Over the summer I had the fantastic opportunity to go abroad to Lusaka, Zambia to undergo my dissertation research for my degree in Social Anthropology. I went to Zambia with the hopes to understand why people may not be doing first aid, why first aid courses may not be useful and the risks involved in doing first aid. Over the course of 30 days I interviewed, and observed, taxi drivers, bus drivers, First Aid Africa, Zambia Red cross and had meetings with Ministry of Health Zambia and the World Health Organisation. I found that despite the lack of laws protecting first aiders, and the risk involved in this, that many Zambians rushed to help their ‘brothers’ and ‘sisters’ in need.
Before I left I was anxious about meeting enough participants for my research, and also meeting people I could spend my free time with. I was aware that I would be spending lots of time with people in a research capacity, but I was worried that I would not make friends outside of my research. This ended up not being a problem, I had the opportunity to stay with the head of First Aid Africa during my time in Zambia, and met some fantastic people. I have made lasting friendships, and I continue to keep in contact. During my time in Zambia I was also able to meet several people from the World Health Organisation, and had the privilege of being asked If I could send them my research upon completion.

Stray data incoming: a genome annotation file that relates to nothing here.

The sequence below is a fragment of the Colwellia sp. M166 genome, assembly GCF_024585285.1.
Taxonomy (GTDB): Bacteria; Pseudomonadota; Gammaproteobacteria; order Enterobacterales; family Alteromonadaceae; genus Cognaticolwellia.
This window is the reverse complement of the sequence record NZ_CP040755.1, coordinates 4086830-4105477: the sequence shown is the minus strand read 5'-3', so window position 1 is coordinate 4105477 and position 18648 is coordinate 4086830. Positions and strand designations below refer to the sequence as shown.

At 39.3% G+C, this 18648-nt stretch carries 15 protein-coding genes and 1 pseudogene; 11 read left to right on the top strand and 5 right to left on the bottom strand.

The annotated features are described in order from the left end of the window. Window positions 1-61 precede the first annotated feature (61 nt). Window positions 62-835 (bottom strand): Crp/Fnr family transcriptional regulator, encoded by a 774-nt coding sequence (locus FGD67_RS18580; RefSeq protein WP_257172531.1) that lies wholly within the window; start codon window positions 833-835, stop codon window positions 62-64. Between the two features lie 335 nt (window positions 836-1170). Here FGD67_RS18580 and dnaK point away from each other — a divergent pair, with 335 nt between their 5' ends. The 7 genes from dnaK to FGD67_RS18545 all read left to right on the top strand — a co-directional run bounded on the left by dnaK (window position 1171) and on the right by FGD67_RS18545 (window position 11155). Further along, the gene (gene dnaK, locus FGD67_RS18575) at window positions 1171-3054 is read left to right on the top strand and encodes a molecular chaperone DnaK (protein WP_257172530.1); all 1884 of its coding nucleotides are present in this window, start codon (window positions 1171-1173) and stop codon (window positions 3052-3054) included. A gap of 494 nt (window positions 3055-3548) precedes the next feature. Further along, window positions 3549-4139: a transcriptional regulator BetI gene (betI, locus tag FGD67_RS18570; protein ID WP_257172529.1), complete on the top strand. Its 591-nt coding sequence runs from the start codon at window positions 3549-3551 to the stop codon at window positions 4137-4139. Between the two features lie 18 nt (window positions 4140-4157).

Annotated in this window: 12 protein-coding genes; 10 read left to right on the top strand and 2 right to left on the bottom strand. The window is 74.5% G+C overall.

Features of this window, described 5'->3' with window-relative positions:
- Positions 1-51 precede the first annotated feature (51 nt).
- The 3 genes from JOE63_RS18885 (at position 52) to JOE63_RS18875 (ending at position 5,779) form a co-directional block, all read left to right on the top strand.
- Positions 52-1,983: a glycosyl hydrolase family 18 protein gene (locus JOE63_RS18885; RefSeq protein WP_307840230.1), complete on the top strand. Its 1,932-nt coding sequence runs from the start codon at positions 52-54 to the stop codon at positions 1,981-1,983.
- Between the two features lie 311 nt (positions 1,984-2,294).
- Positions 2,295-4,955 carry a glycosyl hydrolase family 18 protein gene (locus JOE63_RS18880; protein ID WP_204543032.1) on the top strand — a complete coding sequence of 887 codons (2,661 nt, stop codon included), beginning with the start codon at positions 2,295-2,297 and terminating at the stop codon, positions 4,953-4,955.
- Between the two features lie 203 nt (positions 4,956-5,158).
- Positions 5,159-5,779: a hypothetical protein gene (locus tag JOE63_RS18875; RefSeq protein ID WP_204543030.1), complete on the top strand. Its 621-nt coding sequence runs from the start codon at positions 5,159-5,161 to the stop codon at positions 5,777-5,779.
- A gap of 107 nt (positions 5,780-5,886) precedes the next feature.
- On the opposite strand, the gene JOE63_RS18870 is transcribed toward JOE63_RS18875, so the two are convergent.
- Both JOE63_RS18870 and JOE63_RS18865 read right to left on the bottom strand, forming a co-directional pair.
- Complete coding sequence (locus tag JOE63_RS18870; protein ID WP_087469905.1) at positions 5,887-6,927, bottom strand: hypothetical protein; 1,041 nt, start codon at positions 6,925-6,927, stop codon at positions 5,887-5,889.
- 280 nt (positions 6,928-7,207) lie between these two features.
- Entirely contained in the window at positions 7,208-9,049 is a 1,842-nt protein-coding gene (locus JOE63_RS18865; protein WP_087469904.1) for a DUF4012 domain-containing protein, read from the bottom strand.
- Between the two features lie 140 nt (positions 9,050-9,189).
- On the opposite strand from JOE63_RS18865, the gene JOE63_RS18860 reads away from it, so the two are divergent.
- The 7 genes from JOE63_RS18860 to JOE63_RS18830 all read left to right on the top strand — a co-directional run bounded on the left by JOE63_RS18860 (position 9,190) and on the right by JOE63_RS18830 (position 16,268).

I learnt many things during my time in Lusaka. Most importantly I was able to learn how risky it can be to help someone in a medical emergency, and how the Zambian people rally together and come to their fellow Zambian’s aid despite the risk of arrest and community justice. I had done some independent travel before, but this experience was especially fantastic in building my confidence to approach new people and travel by myself. Without the Go Abroad Fund my research would not have been possible, and the vital information I gathered during my time in Zambia would not have been discussed with important emergency healthcare organisations.